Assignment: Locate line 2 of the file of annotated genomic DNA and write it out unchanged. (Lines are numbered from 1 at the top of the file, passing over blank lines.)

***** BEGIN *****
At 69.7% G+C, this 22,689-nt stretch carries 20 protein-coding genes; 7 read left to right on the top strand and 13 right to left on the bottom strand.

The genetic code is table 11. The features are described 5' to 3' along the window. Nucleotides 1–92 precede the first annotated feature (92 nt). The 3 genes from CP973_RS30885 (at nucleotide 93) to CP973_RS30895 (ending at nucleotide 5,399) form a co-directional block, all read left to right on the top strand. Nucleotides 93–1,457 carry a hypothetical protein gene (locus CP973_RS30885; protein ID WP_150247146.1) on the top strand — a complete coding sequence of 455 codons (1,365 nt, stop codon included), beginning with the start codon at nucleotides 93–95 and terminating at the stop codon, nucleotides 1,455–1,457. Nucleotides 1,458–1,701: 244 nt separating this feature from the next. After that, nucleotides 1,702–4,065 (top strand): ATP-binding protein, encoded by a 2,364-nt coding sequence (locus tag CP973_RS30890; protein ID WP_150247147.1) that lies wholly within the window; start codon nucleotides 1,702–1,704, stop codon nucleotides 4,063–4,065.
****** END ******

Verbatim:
The genetic code is table 11. The features are described 5' to 3' along the window. Nucleotides 1–92 precede the first annotated feature (92 nt). The 3 genes from CP973_RS30885 (at nucleotide 93) to CP973_RS30895 (ending at nucleotide 5,399) form a co-directional block, all read left to right on the top strand. Nucleotides 93–1,457 carry a hypothetical protein gene (locus CP973_RS30885; protein ID WP_150247146.1) on the top strand — a complete coding sequence of 455 codons (1,365 nt, stop codon included), beginning with the start codon at nucleotides 93–95 and terminating at the stop codon, nucleotides 1,455–1,457. Nucleotides 1,458–1,701: 244 nt separating this feature from the next. After that, nucleotides 1,702–4,065 (top strand): ATP-binding protein, encoded by a 2,364-nt coding sequence (locus tag CP973_RS30890; protein ID WP_150247147.1) that lies wholly within the window; start codon nucleotides 1,702–1,704, stop codon nucleotides 4,063–4,065.